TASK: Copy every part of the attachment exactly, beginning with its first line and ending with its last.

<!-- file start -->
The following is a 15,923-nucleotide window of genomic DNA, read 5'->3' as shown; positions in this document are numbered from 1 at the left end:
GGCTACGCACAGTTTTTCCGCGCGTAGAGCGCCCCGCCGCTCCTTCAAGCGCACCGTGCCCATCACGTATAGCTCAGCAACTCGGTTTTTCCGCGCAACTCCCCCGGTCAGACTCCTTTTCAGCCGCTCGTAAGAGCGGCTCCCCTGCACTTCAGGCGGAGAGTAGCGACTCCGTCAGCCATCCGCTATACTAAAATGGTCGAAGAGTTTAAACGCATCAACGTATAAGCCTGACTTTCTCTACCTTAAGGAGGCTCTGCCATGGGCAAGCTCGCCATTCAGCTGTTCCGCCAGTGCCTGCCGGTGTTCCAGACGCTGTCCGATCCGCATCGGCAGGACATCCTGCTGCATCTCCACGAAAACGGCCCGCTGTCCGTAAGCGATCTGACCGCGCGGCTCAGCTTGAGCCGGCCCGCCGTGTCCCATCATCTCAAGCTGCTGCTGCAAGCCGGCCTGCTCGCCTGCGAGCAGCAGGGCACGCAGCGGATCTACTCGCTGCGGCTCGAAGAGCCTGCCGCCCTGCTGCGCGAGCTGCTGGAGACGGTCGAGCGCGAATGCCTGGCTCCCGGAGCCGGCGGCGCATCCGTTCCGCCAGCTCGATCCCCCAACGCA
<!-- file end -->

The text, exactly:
The following is a 15,923-nucleotide window of genomic DNA, read 5'->3' as shown; positions in this document are numbered from 1 at the left end:
GGCTACGCACAGTTTTTCCGCGCGTAGAGCGCCCCGCCGCTCCTTCAAGCGCACCGTGCCCATCACGTATAGCTCAGCAACTCGGTTTTTCCGCGCAACTCCCCCGGTCAGACTCCTTTTCAGCCGCTCGTAAGAGCGGCTCCCCTGCACTTCAGGCGGAGAGTAGCGACTCCGTCAGCCATCCGCTATACTAAAATGGTCGAAGAGTTTAAACGCATCAACGTATAAGCCTGACTTTCTCTACCTTAAGGAGGCTCTGCCATGGGCAAGCTCGCCATTCAGCTGTTCCGCCAGTGCCTGCCGGTGTTCCAGACGCTGTCCGATCCGCATCGGCAGGACATCCTGCTGCATCTCCACGAAAACGGCCCGCTGTCCGTAAGCGATCTGACCGCGCGGCTCAGCTTGAGCCGGCCCGCCGTGTCCCATCATCTCAAGCTGCTGCTGCAAGCCGGCCTGCTCGCCTGCGAGCAGCAGGGCACGCAGCGGATCTACTCGCTGCGGCTCGAAGAGCCTGCCGCCCTGCTGCGCGAGCTGCTGGAGACGGTCGAGCGCGAATGCCTGGCTCCCGGAGCCGGCGGCGCATCCGTTCCGCCAGCTCGATCCCCCAACGCA